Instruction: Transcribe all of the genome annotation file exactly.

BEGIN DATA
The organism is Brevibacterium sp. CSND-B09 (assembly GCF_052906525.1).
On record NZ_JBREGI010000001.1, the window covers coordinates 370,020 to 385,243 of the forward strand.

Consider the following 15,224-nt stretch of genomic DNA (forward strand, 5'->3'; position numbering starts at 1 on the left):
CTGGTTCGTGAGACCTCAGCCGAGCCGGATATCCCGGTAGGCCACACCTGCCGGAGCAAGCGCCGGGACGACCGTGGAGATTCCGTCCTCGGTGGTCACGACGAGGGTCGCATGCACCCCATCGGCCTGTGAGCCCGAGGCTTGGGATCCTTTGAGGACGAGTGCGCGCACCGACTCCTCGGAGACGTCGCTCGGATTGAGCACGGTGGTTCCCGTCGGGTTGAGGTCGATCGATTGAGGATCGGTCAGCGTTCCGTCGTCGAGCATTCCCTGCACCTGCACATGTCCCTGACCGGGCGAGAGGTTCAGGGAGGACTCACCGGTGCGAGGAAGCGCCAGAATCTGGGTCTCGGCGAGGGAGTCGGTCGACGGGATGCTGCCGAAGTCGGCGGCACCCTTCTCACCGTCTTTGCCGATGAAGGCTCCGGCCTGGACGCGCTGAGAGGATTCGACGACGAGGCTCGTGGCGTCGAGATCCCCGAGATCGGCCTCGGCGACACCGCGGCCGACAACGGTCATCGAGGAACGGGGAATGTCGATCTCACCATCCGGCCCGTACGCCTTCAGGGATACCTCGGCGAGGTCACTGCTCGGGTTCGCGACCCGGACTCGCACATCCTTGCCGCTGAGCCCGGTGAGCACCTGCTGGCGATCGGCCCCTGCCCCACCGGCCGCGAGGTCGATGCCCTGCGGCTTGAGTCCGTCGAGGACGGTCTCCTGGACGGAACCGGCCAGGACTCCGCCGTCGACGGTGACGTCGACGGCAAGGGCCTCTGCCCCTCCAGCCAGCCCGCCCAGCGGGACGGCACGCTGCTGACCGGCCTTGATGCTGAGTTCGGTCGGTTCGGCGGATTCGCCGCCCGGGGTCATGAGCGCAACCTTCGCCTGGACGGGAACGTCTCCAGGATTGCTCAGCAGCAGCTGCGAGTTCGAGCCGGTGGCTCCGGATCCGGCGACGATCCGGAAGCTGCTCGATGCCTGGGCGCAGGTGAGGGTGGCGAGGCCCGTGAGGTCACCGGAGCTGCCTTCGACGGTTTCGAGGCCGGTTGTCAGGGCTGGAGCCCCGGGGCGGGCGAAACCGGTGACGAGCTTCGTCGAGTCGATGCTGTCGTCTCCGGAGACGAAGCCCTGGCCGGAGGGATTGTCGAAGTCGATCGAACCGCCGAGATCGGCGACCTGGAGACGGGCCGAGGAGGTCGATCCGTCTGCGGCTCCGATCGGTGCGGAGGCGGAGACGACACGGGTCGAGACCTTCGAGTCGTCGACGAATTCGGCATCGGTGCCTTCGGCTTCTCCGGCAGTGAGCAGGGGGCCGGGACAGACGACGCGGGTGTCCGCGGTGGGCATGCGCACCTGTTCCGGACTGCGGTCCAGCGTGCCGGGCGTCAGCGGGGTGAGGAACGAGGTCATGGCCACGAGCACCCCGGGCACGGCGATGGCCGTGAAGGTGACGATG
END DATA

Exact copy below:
The organism is Brevibacterium sp. CSND-B09 (assembly GCF_052906525.1).
On record NZ_JBREGI010000001.1, the window covers coordinates 370,020 to 385,243 of the forward strand.

Consider the following 15,224-nt stretch of genomic DNA (forward strand, 5'->3'; position numbering starts at 1 on the left):
CTGGTTCGTGAGACCTCAGCCGAGCCGGATATCCCGGTAGGCCACACCTGCCGGAGCAAGCGCCGGGACGACCGTGGAGATTCCGTCCTCGGTGGTCACGACGAGGGTCGCATGCACCCCATCGGCCTGTGAGCCCGAGGCTTGGGATCCTTTGAGGACGAGTGCGCGCACCGACTCCTCGGAGACGTCGCTCGGATTGAGCACGGTGGTTCCCGTCGGGTTGAGGTCGATCGATTGAGGATCGGTCAGCGTTCCGTCGTCGAGCATTCCCTGCACCTGCACATGTCCCTGACCGGGCGAGAGGTTCAGGGAGGACTCACCGGTGCGAGGAAGCGCCAGAATCTGGGTCTCGGCGAGGGAGTCGGTCGACGGGATGCTGCCGAAGTCGGCGGCACCCTTCTCACCGTCTTTGCCGATGAAGGCTCCGGCCTGGACGCGCTGAGAGGATTCGACGACGAGGCTCGTGGCGTCGAGATCCCCGAGATCGGCCTCGGCGACACCGCGGCCGACAACGGTCATCGAGGAACGGGGAATGTCGATCTCACCATCCGGCCCGTACGCCTTCAGGGATACCTCGGCGAGGTCACTGCTCGGGTTCGCGACCCGGACTCGCACATCCTTGCCGCTGAGCCCGGTGAGCACCTGCTGGCGATCGGCCCCTGCCCCACCGGCCGCGAGGTCGATGCCCTGCGGCTTGAGTCCGTCGAGGACGGTCTCCTGGACGGAACCGGCCAGGACTCCGCCGTCGACGGTGACGTCGACGGCAAGGGCCTCTGCCCCTCCAGCCAGCCCGCCCAGCGGGACGGCACGCTGCTGACCGGCCTTGATGCTGAGTTCGGTCGGTTCGGCGGATTCGCCGCCCGGGGTCATGAGCGCAACCTTCGCCTGGACGGGAACGTCTCCAGGATTGCTCAGCAGCAGCTGCGAGTTCGAGCCGGTGGCTCCGGATCCGGCGACGATCCGGAAGCTGCTCGATGCCTGGGCGCAGGTGAGGGTGGCGAGGCCCGTGAGGTCACCGGAGCTGCCTTCGACGGTTTCGAGGCCGGTTGTCAGGGCTGGAGCCCCGGGGCGGGCGAAACCGGTGACGAGCTTCGTCGAGTCGATGCTGTCGTCTCCGGAGACGAAGCCCTGGCCGGAGGGATTGTCGAAGTCGATCGAACCGCCGAGATCGGCGACCTGGAGACGGGCCGAGGAGGTCGATCCGTCTGCGGCTCCGATCGGTGCGGAGGCGGAGACGACACGGGTCGAGACCTTCGAGTCGTCGACGAATTCGGCATCGGTGCCTTCGGCTTCTCCGGCAGTGAGCAGGGGGCCGGGACAGACGACGCGGGTGTCCGCGGTGGGCATGCGCACCTGTTCCGGACTGCGGTCCAGCGTGCCGGGCGTCAGCGGGGTGAGGAACGAGGTCATGGCCACGAGCACCCCGGGCACGGCGATGGCCGTGAAGGTGACGATG